ISSN 2398-2993      

Papilloma virus: autogenous vaccine in-house production

obovis
Contributor(s):

Ash Phipps

Mark Little


Introduction

One of the techniques included in this article involves the use of formalin/formaldehyde. It is essential to check local rules and ensure that the use of formalin in a veterinary medicine is permitted in your locality. Rules may vary between countries and the responsibility to comply with local rules rests with the individual veterinary surgeon.
  • Therapeutic vaccination of cattle with papillomatous lesions Papillomatosis to induce a humoral and cell mediated immune response against a specific bovine papilloma virus (BPV) Papilloma virus resulting in regression of the warty lesion.
  • Prophylactic vaccination of cattle (as young as 4-6 weeks of age).

Uses

Advantages

  • The preparation of an autogenous bovine papillomavirus vaccine can be carried out in-house and does not require specialist equipment.
  • The autogenous vaccine is specific to the bovine papillomavirus causing the lesion in the animal it was taken from.
  • In cases of extensive papillomatous lesions, vaccination is less invasive than surgical removal.

Disadvantages

  • May be unnecessary for some bovine patients as spontaneous regression is common.
  • The response to the bovine papillomavirus vaccine is variable.
  • Repeated injections of the autogenous vaccine may be required.
  • Refrigeration facilities are required.
  • If formaldehyde is used, then appropriate safety protocols should be followed, and local rules adhered to.
The use of formaldehyde must caution a health and safety warning, for example, in the UK the Health and Safety Executive has produced guidance on Formaldehyde and its safe use in the non-veterinary workplace (see references below). In particular, goggles, PVC gloves and aprons must be worn, and work must take place in a well-ventilated area.
  • Most autogenous vaccines are made with an antimicrobial agent (antimicrobial stewardship concerns).
  • In the UK, the manufacturing premises and the method of production must be the subject of a valid Autogenous Vaccination Authorization (AVA) from the Veterinary Medicines Directorate (VMD). This is needed for autogenous vaccines manufactured from pathogens or antigens obtained from an animal/s and used for the treatment of that animal and/or other animals within the same epidemiological unit or in the same rearing chain. More information in the references below.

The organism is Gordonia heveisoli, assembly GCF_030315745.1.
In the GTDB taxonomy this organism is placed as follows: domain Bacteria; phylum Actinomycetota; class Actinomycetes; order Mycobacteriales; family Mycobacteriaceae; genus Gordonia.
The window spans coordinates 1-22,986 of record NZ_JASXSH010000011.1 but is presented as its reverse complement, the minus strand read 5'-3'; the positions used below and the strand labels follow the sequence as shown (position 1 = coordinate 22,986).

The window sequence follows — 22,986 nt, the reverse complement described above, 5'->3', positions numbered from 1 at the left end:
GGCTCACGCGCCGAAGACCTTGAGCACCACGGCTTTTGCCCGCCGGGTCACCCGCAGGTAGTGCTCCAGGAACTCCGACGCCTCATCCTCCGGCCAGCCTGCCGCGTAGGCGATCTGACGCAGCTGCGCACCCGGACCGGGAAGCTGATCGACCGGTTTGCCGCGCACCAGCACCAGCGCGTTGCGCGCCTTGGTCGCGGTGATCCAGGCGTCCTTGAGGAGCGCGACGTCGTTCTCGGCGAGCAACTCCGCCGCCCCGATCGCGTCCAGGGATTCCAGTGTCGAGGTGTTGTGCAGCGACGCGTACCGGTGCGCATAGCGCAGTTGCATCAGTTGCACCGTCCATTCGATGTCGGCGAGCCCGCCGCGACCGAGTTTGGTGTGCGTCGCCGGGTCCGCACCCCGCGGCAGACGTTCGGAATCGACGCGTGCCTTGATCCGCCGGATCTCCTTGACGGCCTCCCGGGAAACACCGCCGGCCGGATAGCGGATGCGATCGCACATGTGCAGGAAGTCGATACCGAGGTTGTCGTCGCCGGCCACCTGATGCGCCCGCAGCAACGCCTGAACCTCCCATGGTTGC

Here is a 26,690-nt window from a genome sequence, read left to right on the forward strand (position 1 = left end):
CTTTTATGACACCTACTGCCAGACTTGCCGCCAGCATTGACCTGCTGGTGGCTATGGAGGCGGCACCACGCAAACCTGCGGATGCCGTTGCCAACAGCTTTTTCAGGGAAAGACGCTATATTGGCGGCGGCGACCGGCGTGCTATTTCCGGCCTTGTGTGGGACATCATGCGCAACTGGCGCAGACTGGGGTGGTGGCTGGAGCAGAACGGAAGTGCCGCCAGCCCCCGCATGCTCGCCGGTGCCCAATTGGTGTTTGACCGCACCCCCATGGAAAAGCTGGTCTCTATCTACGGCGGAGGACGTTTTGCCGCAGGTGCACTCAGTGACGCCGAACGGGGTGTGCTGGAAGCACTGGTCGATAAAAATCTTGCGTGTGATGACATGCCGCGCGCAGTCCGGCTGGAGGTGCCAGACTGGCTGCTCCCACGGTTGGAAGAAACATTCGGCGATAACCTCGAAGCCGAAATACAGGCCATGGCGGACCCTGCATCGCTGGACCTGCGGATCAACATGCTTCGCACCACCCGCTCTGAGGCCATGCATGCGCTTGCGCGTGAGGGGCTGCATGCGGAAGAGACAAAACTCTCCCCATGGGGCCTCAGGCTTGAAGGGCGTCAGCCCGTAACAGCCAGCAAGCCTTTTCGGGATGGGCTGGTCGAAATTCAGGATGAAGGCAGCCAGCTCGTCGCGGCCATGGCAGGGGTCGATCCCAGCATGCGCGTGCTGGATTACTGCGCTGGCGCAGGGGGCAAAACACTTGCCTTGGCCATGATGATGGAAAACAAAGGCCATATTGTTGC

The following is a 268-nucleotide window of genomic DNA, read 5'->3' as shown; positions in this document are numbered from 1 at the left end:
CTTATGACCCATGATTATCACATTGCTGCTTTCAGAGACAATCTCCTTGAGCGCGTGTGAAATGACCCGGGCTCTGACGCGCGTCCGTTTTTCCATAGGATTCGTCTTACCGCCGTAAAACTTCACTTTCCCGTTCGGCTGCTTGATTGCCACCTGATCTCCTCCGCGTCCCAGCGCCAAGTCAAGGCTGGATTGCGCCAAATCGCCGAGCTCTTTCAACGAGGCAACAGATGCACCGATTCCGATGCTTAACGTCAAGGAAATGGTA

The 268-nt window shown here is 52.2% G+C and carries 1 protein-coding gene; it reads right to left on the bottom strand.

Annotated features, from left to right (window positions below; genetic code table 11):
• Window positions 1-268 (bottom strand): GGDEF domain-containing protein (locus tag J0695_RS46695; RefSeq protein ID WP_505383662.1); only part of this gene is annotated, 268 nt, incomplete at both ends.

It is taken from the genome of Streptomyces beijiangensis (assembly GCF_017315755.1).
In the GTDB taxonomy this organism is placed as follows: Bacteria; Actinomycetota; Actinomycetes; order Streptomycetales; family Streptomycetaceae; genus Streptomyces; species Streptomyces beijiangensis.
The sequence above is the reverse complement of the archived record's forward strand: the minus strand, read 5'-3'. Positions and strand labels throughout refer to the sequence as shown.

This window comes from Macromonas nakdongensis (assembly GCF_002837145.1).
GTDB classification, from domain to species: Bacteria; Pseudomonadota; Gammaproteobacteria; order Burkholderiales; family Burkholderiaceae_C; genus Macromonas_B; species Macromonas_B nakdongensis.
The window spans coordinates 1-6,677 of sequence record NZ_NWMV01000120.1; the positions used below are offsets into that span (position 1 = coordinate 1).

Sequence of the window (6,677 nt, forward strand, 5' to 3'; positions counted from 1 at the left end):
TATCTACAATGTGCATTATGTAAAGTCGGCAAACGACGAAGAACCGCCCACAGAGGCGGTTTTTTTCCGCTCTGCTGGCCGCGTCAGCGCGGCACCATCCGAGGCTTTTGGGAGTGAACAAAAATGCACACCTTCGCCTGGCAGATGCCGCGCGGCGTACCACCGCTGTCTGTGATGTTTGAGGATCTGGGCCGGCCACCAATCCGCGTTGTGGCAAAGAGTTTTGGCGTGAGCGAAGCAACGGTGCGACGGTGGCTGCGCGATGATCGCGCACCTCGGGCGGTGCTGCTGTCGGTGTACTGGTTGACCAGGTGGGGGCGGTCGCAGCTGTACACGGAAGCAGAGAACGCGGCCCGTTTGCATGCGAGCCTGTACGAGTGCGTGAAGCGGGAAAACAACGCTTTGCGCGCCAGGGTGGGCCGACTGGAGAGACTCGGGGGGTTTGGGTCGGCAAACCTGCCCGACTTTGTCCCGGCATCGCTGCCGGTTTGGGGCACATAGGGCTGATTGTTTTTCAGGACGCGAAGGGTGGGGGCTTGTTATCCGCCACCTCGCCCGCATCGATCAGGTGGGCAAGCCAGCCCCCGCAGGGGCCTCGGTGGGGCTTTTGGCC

Requirements

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Preparation

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Procedure

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Aftercare

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Outcomes

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Prognosis

  • Some papers report a response to autogenous vaccination >90%. Regression of papilloma occurs approximately 3 weeks after the initial treatment and complete disappearance within 6 weeks of initial treatment.
  • Poor if >20% of the body is affected by papillomata. For animals this severely affected, an underlying immune issue should be considered.

Further Reading

Publications

Refereed Papers

  • Recent references from PubMed and VetMedResource.
  • Ponce-Covarrubias J L, Pineda-Burgos B C, Hernández-Ruiz P E et al (2021) Repeated administration of autogenous vaccine decreases papillomatosis in female bovines. Revista MVZ Córdoba 26 (3), e2023 RevistaMVZ.
  • Aydin H, Gelen V, Sengul E & Yildirim S (2020) Immunological effects of autogenous vaccine administration in cattle with cutaneous papillomatosis. Acta Veterinaria Eurasia 46 (3), 98-104 ActaVet (pdf download).
  • Terziev G, Roydev R, Kalkanov I et al (2015) Papillomatosis in heifers - Comparative studies on Surgical excision and autogenous vaccine therapies. Trakia J Sci 13 (2), 274-279 UniZS (pdf download).
  • Ranjan R, Ghumman S P S, Bhatt G R & Singh R S (2013) Efficacy of autogenous vaccine and auto-hemotherapy in bovine cutaneous papillomatosis. Intas Polivet 14 (2), 411-414 ResearchGate (pdf download).
  • Sreeparvathy M, Harish C & Anuraj K S (2011) Autogenous vaccination as a treatment method for bovine papillomatosis. J Livestock Sci 2, 38-40.
  • Turk N, Zupancic Z, Staresina V et al (2005) Severe bovine papillomatosis: detection of bovine papillomavirus in tumour tissue and efficacy of treatment using autogenous vaccine and parammunity inducer. Veterinarski Arhiv 75 (5), 391.
  • Hunt E (1984) Fibropapillomatosis and papillomatosis. Vet Clin North Am Large Anim Pract 6, 163-167.

Other sources of information

  • Veterinary Medicines Directorate (2022) Autogenous Vaccine, Non-Food Animal Blood Bank, Equine Stem Cell Centre Authorisation. VMD, UK. Website: www.gov.uk.
  • Health and Safety Executive (online) Formaldehyde... its Safe Use in Foundries. HSE, UK. Website: www.hse.gov.uk.

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